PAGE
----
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[scroll down to end for re-connection to original RELAX NG story]
Stefano Debenedetti wrote:
> John Cowan wrote:
> > Matthew Gertner scripsit:
> >>(http://www.economist.com/science/displayStory.cfm?story_id=1045223 --
> >>a good reactionary I read reactionary rags) that points out that purely
> >>selfish behavior based on this principle can lead to altruistic behavior
> >>the macro level. Good news for everyone, I say.
> > Yes, indeed, and very interesting.
> This article *is* reactionary, I find it outdated to talk about
> "scientific confirmation of a human commonplace".
This article indeed smells of nasty ideas that I wish were outdated. I had
the curiosity to check the two sources cited as reference by the Economist:
- the article at http://www.nature.com/doifinder/10.1038/415137a, published
by Nature (alarm bells ringing) is written by two economists (more alarm
bells). Only the abstract is available to non-members, but have a look at
this brief to get an idea of where this is going:
- the article at
http://www.santafe.edu/sfi/publications/Abstracts/01-01-007abs.html has 6
named authors (including Fehr, co-author of Nature article) and also
involved 11 anthropologists and 1 economist. I just read the introduction
and conclusion, and it seems to be a lot more interesting, although we'd
have to review the validity of the methodology to find out if the
conclusions can be trusted. But at least it goes against the orthodoxy of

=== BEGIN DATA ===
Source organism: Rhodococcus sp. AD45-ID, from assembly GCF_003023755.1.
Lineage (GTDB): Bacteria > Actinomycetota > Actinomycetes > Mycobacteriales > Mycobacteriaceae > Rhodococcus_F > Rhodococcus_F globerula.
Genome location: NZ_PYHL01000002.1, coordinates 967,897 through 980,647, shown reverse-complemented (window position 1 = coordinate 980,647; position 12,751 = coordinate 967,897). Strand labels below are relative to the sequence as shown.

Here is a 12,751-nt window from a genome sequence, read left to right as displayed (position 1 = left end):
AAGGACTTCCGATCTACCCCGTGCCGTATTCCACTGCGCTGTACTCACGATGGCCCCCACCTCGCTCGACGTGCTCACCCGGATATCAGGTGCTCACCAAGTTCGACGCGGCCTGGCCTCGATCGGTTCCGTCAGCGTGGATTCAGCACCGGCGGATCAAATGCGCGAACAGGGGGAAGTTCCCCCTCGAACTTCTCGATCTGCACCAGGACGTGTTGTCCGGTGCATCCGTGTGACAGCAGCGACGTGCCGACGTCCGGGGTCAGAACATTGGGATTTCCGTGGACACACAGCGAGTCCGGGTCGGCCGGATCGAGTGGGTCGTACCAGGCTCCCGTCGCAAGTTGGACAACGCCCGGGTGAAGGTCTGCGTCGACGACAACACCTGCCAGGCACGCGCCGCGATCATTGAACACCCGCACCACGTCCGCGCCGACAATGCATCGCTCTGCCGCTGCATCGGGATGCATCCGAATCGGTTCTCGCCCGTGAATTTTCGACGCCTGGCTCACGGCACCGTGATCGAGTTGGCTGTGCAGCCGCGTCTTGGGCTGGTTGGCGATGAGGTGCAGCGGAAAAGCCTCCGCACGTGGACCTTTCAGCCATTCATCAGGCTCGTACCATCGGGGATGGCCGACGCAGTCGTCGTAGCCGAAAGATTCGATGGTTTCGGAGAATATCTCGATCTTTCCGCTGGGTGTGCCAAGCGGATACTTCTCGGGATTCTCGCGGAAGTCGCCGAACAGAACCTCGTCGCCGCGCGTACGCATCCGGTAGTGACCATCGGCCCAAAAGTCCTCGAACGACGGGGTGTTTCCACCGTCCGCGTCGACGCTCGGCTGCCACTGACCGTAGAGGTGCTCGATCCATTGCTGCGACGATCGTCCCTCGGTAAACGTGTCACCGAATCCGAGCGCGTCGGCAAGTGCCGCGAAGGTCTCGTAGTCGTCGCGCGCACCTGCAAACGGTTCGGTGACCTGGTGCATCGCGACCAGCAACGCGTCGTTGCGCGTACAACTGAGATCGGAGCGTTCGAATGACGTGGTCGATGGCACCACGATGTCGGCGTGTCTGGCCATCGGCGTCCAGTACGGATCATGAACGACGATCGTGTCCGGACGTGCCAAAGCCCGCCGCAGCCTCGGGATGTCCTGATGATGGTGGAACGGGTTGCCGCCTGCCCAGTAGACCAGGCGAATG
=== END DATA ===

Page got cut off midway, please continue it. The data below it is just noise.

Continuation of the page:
Homo Economicus canonical model. I assumed the Santa Fe Institute was mostly
a conservative think-tank, but that particular study was funded by the
MacArthur Foundation (http://www.macfound.org) - didn't know them. Alarm
bell, the founder worked in bank & insurance :-)
However, I fail to see any obvious connection to biology in either article,
so how can The Economist use biological research as as legitimation tool for
the ideology reflected by their article ? I hope the journalist is not
confusing biology and anthropology but...
> But of course the funniest thing is the solution proposed:
> "it might be useful to provide opportunities for the public-spirited to
> punish the free-riders in society."
And Bush Jr is public-spirited, isn't he ? I mean, he is a great defender of
the oil "community", right ? Some let's expect that some day "terrorists"
(formerly "communists") will be renamed "free-riders" as a justification for
> I was suggesting to do this for the W3C but looking at it now from a
> more general perspective, that's the only one good thing about this
> article, I really changed my mind: you can't punish whom is more
> powerful than you. Think about Kyoto protocol for example, the most
> powerful player just decided that environmental issues are less
> important than its internal situation and nobody is ever going to
> succeed at changing its mind from outside.
If we expect our coward European leaders to make Uncle Sam change what he
really wants (hint: hidden Chomsky reference), we are doomed.
But, taking - hopefully - more modest goals, we can punish the W3C by making
them put their "Recommendation" stamp on RELAX NG :-)